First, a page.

Ex Bulgarian Minister: Nuclear Referendum was Damaged Goods in Democratic Packaging
Former Energy Minister Traycho Traykov has defined the January 27 referendum on the development of nuclear energy in Bulgaria as a "damaged item in democratic packaging."
"The question was actually do you agree to buy it and throw it out or buy it and then eat it," Traykov stated Monday in an interview for Nova TV.
He said that it was highly doubtful whether the referendum had brought profits for anybody.
Bulgaria's former Energy Minister suggested that there were several ways to interpret the results of the referendum.
"Of those who voted "no", some voted against the Belene NPP, others against nuclear energy in general, still others against Belene NPP but for a seventh unit at the Kozloduy NPP, others against Belene NPP and against 7th unit, but for an extension of the lives of units 5 and 6, so there is a huge risk that you voted for one thing, while your answer is interpreted another way," he explained.
He claimed that the referendum would still have resulted in nothing even if the question had been stated clearly.
"People told politicians that they are mature enough to understand when they are being sold a fake item," Traykov pointed out.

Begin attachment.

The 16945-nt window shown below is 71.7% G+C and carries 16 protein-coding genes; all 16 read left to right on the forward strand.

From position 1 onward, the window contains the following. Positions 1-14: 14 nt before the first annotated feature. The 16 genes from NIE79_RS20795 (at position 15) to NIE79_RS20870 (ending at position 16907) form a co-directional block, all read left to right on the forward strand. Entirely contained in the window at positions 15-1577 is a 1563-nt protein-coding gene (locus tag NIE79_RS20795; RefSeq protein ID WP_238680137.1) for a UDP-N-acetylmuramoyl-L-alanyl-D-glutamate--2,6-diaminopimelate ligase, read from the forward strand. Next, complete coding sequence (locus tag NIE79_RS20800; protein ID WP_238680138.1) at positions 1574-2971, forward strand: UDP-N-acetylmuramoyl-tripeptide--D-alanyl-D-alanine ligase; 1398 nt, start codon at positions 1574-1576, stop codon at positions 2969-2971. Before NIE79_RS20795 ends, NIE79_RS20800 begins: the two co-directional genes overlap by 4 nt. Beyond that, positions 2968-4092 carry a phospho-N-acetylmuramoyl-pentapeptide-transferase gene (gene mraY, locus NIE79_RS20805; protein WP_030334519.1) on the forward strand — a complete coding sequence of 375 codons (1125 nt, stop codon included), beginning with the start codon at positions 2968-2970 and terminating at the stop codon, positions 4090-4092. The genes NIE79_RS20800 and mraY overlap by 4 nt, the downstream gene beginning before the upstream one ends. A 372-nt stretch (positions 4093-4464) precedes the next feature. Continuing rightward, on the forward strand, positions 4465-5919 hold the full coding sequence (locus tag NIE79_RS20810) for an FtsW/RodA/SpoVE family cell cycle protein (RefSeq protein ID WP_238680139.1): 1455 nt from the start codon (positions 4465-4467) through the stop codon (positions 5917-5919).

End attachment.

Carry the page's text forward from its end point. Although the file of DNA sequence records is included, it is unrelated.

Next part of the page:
Bulgaria's former Energy Minister said that he had abstained from voting at the referendum.
He argued that the body of legal experts of ruling center-right party GERB had "reformulated the unconstitutional question of the Bulgarian Socialist Party (BSP) into a meaningless one."
He said that the people should have been asked whether they wanted the Belene N-plant or not and they should have been presented with sufficient information about the parameters of the project in advance.
Regarding the "last-minute" discovery of documents pertaining to the Benele NPP project directly before the referendum, he suggested that the stance of German RWE on the N-plant project had been clear since the beginning of GERB's term in office, including the disagreement of the strategic investor with the so-called Appendix 5 for purchasing equipment worth EUR 600 M and with the overall manner of conducting the negotiations.
According to preliminary results of the January 27 referendum on the development of nuclear energy in Bulgaria, a total of 60.55% voted in favor of the construction of a new nuclear power plant in the country.
With 97.14% of the votes counted, it emerged early on Monday that a total of 832 742 people had backed the potential construction of a new nuclear power plant, while 522 927 had voted against.
The referendum was invalidated by low turnout, as merely 21% of the eligible voters cast ballots .
As the turnout is over 20%, and more than half of the votes are positive, the question is to be returned to Parliament for further discussion.
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